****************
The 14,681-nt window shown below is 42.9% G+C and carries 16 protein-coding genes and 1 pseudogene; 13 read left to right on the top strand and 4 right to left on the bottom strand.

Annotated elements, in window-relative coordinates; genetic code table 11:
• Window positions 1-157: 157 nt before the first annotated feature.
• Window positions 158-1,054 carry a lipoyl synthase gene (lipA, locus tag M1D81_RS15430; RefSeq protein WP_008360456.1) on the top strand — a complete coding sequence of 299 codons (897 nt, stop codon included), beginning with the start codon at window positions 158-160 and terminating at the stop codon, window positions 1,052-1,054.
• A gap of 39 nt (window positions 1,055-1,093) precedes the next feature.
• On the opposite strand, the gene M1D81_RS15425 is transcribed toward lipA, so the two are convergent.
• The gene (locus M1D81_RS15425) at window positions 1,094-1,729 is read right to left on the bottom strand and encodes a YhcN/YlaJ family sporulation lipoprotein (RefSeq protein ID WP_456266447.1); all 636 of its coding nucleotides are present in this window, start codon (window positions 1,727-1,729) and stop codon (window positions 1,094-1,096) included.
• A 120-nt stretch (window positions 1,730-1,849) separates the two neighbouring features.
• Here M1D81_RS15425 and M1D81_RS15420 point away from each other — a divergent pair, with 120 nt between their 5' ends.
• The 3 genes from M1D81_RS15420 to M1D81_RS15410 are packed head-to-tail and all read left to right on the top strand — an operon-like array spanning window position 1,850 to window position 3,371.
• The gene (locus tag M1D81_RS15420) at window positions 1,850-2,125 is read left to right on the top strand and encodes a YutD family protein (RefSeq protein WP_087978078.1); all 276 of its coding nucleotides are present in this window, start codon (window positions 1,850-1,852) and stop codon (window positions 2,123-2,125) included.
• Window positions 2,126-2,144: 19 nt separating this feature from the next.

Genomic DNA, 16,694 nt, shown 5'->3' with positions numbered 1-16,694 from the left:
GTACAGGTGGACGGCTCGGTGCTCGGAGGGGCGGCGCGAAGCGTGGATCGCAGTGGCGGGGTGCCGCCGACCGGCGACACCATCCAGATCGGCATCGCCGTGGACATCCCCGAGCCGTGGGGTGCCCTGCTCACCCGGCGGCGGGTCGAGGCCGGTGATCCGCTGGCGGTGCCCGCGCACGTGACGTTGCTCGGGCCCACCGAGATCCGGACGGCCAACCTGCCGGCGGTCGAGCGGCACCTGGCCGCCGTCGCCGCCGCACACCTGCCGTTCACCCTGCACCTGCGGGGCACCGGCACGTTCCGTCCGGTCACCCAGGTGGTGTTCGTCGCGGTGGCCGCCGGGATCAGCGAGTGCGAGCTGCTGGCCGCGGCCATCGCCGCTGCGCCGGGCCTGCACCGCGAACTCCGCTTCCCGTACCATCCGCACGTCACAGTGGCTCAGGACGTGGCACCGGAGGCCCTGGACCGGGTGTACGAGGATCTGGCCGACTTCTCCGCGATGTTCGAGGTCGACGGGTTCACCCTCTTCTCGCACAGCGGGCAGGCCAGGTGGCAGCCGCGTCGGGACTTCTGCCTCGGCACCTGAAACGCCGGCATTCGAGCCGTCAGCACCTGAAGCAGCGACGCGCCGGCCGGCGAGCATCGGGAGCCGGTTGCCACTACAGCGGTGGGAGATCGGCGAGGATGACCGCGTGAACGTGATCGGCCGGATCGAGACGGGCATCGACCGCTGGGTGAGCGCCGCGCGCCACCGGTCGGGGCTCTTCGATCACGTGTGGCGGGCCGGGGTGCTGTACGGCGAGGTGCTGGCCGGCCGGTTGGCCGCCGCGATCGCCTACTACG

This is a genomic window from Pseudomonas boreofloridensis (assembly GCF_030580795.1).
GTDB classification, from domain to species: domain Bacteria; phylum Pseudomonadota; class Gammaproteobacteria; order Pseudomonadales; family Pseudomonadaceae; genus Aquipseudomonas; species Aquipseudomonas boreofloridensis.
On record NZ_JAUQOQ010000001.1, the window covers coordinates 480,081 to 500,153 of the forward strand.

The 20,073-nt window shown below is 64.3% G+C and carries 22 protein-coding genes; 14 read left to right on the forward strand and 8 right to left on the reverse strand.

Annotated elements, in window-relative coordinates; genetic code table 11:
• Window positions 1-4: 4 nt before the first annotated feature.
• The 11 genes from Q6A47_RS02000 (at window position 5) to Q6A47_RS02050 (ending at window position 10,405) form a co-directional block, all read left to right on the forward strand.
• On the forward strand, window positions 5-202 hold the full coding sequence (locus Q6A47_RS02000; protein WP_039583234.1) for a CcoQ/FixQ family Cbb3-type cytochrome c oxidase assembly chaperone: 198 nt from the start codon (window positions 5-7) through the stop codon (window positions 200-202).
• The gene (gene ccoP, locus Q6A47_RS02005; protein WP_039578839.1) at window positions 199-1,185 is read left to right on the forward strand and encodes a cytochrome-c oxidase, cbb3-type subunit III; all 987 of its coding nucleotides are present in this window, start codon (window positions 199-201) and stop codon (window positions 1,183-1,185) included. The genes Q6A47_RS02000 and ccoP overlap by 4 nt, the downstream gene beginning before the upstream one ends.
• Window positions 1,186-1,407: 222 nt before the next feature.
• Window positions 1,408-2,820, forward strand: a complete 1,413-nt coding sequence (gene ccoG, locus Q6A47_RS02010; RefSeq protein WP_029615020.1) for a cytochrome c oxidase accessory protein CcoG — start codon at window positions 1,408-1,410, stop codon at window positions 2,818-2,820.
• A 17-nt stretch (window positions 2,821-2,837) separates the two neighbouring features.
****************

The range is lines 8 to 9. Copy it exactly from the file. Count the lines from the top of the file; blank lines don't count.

• A 120-nt stretch (window positions 1,730-1,849) separates the two neighbouring features.
• Here M1D81_RS15425 and M1D81_RS15420 point away from each other — a divergent pair, with 120 nt between their 5' ends.